Keeping in mind that a) you are proposing going FAR offshore, and b) I haven't heard you speak of liferafts (the EPIRB goes with you into that when you step up off of the boat) and c) you have to ask whether PLBs and locators are going to be of use if the heaviest crew falls off unconscious but floating, leaving the lightest crew to come about and retrieve you...

Well, you make the call:

The world encompassed: The realities of self-rescue on a sailboat

The world encompassed: Best practices for worst cases

The world encompassed: Self-rescue: More reality checking

The world encompassed: More risky business

I welcome your thoughts, either there or here. I believe PLBs are a good choice for coastal or inshore, but they compliment an EPIRB. They don't replace it.
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Old 14-04-2013, 12:17   #14
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Re: Have Epirb's been superseded by the Personal Emergency response beacons?

Rather than spot i was thinking these ARC type products.


Transmits on 406 MHz via the COSPAS-SARSAT satellite system with your registered unique, digitally coded distress signal and 121.5 MHz (SAR local homing frequency).
Onboard 12 channel parallel GPS acquires then transmits LAT/LON when the unit is activated, dramatically saving valuable time for your distress message to reach local rescue centers and providing rescue agencies with your exact position to within 110 yards (100 meters).
Smallest and most functional PLB available; can be easily carried in a pack or pocket; small enough to be worn by skiers, hikers, hunters, kayakers, climbers, pilots or any outdoor enthusiast.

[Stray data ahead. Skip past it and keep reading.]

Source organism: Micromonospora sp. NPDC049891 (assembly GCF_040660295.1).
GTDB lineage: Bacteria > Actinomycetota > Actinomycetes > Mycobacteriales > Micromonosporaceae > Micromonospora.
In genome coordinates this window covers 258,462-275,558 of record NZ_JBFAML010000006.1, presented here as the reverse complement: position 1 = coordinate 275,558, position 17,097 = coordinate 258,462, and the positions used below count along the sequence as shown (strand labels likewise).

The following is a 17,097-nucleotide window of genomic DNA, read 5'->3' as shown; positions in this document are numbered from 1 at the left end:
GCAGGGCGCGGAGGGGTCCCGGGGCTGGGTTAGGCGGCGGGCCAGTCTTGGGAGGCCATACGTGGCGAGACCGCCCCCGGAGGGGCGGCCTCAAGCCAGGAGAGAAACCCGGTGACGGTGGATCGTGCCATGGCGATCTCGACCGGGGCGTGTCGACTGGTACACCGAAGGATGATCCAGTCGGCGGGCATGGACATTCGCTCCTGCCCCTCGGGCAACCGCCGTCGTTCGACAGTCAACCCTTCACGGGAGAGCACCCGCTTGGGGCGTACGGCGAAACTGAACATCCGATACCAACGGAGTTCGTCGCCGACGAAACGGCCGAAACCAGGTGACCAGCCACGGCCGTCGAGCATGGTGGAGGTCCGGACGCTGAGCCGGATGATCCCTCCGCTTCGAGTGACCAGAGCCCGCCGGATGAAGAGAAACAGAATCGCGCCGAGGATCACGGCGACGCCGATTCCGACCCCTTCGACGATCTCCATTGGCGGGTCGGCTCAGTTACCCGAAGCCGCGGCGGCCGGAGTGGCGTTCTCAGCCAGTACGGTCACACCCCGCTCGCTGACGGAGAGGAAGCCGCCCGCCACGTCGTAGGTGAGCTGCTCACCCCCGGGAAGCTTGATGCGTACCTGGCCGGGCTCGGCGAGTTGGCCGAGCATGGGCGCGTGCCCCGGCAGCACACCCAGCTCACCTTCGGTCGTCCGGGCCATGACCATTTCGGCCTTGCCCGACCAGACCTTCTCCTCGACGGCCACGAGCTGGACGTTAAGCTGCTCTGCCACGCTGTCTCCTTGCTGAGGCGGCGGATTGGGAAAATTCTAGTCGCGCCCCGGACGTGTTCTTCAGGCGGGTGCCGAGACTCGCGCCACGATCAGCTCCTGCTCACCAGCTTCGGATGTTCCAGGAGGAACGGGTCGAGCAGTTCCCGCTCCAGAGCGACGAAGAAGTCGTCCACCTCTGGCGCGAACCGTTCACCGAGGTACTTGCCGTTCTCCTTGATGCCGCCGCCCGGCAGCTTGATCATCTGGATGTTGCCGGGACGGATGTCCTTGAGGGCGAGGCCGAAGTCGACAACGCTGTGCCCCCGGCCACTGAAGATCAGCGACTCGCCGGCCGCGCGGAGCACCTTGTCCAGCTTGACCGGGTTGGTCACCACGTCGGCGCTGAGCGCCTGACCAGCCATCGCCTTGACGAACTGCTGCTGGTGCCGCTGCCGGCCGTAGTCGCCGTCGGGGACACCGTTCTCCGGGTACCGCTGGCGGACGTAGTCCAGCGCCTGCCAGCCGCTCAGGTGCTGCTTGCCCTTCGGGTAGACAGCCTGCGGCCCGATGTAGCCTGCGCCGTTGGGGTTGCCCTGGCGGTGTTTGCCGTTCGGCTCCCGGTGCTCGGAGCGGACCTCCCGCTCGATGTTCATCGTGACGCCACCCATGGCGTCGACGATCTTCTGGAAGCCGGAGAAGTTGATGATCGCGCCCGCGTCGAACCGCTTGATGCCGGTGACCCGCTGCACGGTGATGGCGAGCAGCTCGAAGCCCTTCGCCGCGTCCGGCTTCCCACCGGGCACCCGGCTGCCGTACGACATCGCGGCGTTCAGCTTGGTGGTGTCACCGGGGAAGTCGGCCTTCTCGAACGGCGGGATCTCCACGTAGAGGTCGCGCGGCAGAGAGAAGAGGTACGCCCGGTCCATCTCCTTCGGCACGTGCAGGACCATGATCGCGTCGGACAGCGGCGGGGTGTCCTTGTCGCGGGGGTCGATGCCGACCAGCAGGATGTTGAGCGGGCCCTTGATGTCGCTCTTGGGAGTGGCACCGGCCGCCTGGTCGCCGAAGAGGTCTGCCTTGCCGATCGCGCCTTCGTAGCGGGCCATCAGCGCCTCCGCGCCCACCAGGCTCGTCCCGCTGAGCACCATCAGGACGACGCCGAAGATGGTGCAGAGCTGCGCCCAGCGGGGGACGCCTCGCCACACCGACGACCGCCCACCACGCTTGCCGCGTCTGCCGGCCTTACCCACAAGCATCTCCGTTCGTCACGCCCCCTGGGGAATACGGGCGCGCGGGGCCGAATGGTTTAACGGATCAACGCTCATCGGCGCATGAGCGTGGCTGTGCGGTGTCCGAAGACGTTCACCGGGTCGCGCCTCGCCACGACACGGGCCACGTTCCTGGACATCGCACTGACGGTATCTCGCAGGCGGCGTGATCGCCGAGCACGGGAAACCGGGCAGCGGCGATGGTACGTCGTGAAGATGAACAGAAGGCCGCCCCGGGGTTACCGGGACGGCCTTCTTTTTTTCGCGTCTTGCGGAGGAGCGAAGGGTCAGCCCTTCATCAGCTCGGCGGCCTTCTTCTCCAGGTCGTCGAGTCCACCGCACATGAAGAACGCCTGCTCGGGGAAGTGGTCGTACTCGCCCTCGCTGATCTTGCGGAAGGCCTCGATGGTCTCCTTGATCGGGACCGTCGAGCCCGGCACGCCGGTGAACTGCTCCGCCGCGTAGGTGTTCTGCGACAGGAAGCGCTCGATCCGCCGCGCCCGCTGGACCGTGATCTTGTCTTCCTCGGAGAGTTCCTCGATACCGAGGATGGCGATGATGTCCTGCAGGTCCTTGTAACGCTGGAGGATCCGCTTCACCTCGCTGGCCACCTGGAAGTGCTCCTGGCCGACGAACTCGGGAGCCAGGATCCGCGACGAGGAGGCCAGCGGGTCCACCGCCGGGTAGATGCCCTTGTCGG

Lanyard and removable holster provide functionality and allow for multiple mounting options on backpack, belt, webbing and life vest.
Full functional self test of internal circuitry, battery power, 406 MHz transmission, and GPS acquisition.
Flat, stainless steel antenna wraps compactly around the unit for easy stowage; is easily positioned when needed.
Exceeds RTCM waterproof requirements.
Size: 1.4 x 5.85 x 2.21 in (3.6 x 1.49 x 5.6 cm)
Weight: 10 oz (283g) with lanyard

Waterproof: 5m (16 ft) @ 1 hour, 10 m (33 ft) @ 10 min., factory tested @ 21C (70F). Exceeds RTCM waterproof requirements.
Operational Life: In excess of 24 hours @ -20C (-4F) longer in higher ambient temperatures
Typical Performance:
36 hours @ -20C (-4F)
20 hours @ -40C (-40F)

Battery Type: Class 2 lithium battery packs, (non-hazmat), min. transmit 24 hrs @ -20C, 5 year replacement life (11 year storage)
Storage Temperature: -40C to +70C (-58F to +158F)
Radiated Power: 5 watts 2dB (406 MHz) / 50 mW 3dB (121.5 MHz)
Material: Engineered polycarbonate blend
Color: Hi-Viz ACRtreuse
Deployment: Manual
Activation: Manual
Operation: 2 steps: deploy antenna, press ON button, giving clear view of sky
Accessories: PLB holster, GPS interface cable
Certification: COSPAS-SARSAT, FCC, Canada, Europe
Limited Warranty: 5 years

Registration...
It is mandatory that you register your PLB. It's fast, easy and free.
USA: www.beaconregistration.noaa.gov
CANADA: www.canadianbeaconregistry.forces.gc.ca

Does an epirb do anything else?
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Old 14-04-2013, 12:18   #15
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Re: Have Epirb's been superseded by the Personal Emergency response beacons?

Cheers Alchemy